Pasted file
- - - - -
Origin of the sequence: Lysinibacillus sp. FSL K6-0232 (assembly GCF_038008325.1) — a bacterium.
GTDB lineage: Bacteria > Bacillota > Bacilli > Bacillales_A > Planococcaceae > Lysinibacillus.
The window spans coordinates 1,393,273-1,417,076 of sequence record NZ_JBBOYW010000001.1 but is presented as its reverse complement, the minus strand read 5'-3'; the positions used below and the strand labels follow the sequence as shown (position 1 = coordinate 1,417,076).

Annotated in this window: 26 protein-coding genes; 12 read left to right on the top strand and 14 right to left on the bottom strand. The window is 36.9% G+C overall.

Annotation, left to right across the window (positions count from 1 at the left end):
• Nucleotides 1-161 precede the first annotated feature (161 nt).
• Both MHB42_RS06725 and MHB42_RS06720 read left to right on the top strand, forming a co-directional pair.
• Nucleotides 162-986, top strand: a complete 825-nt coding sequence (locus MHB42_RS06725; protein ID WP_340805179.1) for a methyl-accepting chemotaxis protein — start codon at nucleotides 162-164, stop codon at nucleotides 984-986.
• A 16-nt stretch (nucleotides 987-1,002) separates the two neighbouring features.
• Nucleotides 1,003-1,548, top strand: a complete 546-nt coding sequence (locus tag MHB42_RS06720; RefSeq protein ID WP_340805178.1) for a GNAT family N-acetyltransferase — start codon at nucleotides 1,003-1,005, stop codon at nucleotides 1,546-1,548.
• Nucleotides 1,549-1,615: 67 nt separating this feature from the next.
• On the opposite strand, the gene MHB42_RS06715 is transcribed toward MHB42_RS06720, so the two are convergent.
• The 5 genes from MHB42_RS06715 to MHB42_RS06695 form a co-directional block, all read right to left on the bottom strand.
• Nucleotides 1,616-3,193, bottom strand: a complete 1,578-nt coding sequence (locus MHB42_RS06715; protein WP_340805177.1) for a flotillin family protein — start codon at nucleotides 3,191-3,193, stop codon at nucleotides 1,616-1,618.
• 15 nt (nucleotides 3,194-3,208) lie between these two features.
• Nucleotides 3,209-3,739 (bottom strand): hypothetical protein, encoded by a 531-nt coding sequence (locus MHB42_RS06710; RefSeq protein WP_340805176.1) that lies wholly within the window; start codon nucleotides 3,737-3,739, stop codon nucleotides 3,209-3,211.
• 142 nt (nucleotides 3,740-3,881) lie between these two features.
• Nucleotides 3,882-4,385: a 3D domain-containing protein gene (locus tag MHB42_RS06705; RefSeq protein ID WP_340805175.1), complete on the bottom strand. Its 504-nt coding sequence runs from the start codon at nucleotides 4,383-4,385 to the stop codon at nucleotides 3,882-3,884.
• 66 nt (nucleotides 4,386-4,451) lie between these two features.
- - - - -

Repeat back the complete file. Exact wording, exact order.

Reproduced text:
Origin of the sequence: Lysinibacillus sp. FSL K6-0232 (assembly GCF_038008325.1) — a bacterium.
GTDB lineage: Bacteria > Bacillota > Bacilli > Bacillales_A > Planococcaceae > Lysinibacillus.
The window spans coordinates 1,393,273-1,417,076 of sequence record NZ_JBBOYW010000001.1 but is presented as its reverse complement, the minus strand read 5'-3'; the positions used below and the strand labels follow the sequence as shown (position 1 = coordinate 1,417,076).

Annotated in this window: 26 protein-coding genes; 12 read left to right on the top strand and 14 right to left on the bottom strand. The window is 36.9% G+C overall.

Annotation, left to right across the window (positions count from 1 at the left end):
• Nucleotides 1-161 precede the first annotated feature (161 nt).
• Both MHB42_RS06725 and MHB42_RS06720 read left to right on the top strand, forming a co-directional pair.
• Nucleotides 162-986, top strand: a complete 825-nt coding sequence (locus MHB42_RS06725; protein ID WP_340805179.1) for a methyl-accepting chemotaxis protein — start codon at nucleotides 162-164, stop codon at nucleotides 984-986.
• A 16-nt stretch (nucleotides 987-1,002) separates the two neighbouring features.
• Nucleotides 1,003-1,548, top strand: a complete 546-nt coding sequence (locus tag MHB42_RS06720; RefSeq protein ID WP_340805178.1) for a GNAT family N-acetyltransferase — start codon at nucleotides 1,003-1,005, stop codon at nucleotides 1,546-1,548.
• Nucleotides 1,549-1,615: 67 nt separating this feature from the next.
• On the opposite strand, the gene MHB42_RS06715 is transcribed toward MHB42_RS06720, so the two are convergent.
• The 5 genes from MHB42_RS06715 to MHB42_RS06695 form a co-directional block, all read right to left on the bottom strand.
• Nucleotides 1,616-3,193, bottom strand: a complete 1,578-nt coding sequence (locus MHB42_RS06715; protein WP_340805177.1) for a flotillin family protein — start codon at nucleotides 3,191-3,193, stop codon at nucleotides 1,616-1,618.
• 15 nt (nucleotides 3,194-3,208) lie between these two features.
• Nucleotides 3,209-3,739 (bottom strand): hypothetical protein, encoded by a 531-nt coding sequence (locus MHB42_RS06710; RefSeq protein WP_340805176.1) that lies wholly within the window; start codon nucleotides 3,737-3,739, stop codon nucleotides 3,209-3,211.
• 142 nt (nucleotides 3,740-3,881) lie between these two features.
• Nucleotides 3,882-4,385: a 3D domain-containing protein gene (locus tag MHB42_RS06705; RefSeq protein ID WP_340805175.1), complete on the bottom strand. Its 504-nt coding sequence runs from the start codon at nucleotides 4,383-4,385 to the stop codon at nucleotides 3,882-3,884.
• 66 nt (nucleotides 4,386-4,451) lie between these two features.